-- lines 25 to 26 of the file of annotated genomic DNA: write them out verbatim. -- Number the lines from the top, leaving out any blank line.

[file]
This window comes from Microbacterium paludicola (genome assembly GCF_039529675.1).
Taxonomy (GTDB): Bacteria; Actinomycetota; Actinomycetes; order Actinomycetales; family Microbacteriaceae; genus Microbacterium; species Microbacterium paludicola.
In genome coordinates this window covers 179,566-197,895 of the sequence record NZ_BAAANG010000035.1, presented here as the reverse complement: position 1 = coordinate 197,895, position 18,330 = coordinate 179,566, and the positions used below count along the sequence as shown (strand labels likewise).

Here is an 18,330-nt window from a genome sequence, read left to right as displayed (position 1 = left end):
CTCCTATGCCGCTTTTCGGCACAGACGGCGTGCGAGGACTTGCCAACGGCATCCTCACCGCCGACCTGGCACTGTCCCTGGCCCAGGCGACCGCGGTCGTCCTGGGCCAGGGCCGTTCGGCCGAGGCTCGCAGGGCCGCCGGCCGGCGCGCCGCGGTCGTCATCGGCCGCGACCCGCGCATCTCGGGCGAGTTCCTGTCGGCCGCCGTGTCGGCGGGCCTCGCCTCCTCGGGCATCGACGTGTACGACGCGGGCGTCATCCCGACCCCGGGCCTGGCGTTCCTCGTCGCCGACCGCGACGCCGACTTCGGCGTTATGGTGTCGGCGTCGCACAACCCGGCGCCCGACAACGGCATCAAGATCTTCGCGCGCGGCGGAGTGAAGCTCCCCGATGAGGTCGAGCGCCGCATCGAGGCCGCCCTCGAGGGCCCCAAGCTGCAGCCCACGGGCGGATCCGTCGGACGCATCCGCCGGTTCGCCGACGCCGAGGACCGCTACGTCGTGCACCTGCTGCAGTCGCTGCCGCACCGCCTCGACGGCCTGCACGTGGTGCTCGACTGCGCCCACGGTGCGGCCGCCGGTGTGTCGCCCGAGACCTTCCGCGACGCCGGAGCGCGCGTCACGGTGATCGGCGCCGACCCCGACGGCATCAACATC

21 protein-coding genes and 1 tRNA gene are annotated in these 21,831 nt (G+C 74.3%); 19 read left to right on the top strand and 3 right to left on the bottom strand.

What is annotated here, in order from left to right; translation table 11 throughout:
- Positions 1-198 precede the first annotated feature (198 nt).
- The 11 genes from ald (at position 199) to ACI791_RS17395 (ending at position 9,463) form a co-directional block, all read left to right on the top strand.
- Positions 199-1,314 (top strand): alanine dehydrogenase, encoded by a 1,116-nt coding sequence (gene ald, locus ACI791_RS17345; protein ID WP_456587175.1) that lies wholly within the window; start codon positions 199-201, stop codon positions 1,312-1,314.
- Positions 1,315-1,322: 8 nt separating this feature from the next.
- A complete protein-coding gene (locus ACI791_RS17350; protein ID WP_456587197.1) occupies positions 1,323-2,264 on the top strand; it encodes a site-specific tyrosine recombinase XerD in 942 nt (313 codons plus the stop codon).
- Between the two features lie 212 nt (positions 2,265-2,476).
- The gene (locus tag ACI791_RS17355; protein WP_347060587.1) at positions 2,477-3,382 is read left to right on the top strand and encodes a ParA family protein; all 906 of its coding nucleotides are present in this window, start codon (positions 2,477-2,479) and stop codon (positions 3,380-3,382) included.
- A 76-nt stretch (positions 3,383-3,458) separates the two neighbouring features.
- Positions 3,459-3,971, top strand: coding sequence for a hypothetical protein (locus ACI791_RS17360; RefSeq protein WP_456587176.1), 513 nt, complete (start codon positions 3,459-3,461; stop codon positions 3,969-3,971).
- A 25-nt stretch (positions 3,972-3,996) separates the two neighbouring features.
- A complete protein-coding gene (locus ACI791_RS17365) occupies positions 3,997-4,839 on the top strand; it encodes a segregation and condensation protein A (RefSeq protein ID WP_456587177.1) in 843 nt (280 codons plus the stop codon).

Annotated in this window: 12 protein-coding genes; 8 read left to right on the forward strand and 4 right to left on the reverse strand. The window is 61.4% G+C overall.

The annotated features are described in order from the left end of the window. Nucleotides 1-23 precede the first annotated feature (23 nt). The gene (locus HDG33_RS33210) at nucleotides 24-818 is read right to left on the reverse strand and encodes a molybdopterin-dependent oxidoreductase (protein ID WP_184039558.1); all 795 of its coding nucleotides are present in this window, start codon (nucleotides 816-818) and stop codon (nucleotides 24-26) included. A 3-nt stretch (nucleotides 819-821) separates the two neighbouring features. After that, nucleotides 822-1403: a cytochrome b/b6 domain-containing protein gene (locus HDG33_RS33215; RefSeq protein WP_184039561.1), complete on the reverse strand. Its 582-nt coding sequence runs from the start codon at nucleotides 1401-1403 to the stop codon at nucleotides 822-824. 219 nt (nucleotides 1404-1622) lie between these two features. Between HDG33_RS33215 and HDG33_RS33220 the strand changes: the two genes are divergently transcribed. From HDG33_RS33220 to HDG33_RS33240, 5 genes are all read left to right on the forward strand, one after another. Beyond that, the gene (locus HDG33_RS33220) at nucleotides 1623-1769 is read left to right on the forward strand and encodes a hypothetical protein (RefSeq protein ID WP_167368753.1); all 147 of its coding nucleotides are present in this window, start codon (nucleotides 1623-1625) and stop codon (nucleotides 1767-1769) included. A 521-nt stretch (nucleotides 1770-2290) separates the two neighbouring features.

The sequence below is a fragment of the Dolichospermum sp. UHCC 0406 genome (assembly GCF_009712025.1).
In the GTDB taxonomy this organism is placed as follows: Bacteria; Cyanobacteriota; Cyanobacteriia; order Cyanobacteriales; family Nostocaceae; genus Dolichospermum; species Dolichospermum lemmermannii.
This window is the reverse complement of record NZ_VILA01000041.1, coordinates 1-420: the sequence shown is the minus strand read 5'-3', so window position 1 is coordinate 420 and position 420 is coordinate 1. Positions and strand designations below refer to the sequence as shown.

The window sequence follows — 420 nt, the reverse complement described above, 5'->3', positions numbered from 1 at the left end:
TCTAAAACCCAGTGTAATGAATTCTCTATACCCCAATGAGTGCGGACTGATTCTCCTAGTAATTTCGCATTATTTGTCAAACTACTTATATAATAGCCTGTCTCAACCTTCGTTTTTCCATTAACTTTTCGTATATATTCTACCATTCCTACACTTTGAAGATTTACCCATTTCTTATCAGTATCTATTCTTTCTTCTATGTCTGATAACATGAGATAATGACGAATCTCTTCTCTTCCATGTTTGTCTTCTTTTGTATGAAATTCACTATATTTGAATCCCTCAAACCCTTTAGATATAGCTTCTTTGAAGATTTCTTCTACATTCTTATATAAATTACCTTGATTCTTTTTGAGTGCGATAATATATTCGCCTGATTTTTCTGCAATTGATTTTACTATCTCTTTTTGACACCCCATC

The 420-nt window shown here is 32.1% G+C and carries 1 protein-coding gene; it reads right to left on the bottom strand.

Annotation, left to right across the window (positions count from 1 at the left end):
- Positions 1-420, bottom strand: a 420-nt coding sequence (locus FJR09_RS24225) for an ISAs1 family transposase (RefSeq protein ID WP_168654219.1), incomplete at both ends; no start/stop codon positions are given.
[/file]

TCTAAAACCCAGTGTAATGAATTCTCTATACCCCAATGAGTGCGGACTGATTCTCCTAGTAATTTCGCATTATTTGTCAAACTACTTATATAATAGCCTGTCTCAACCTTCGTTTTTCCATTAACTTTTCGTATATATTCTACCATTCCTACACTTTGAAGATTTACCCATTTCTTATCAGTATCTATTCTTTCTTCTATGTCTGATAACATGAGATAATGACGAATCTCTTCTCTTCCATGTTTGTCTTCTTTTGTATGAAATTCACTATATTTGAATCCCTCAAACCCTTTAGATATAGCTTCTTTGAAGATTTCTTCTACATTCTTATATAAATTACCTTGATTCTTTTTGAGTGCGATAATATATTCGCCTGATTTTTCTGCAATTGATTTTACTATCTCTTTTTGACACCCCATC

The 420-nt window shown here is 32.1% G+C and carries 1 protein-coding gene; it reads right to left on the bottom strand.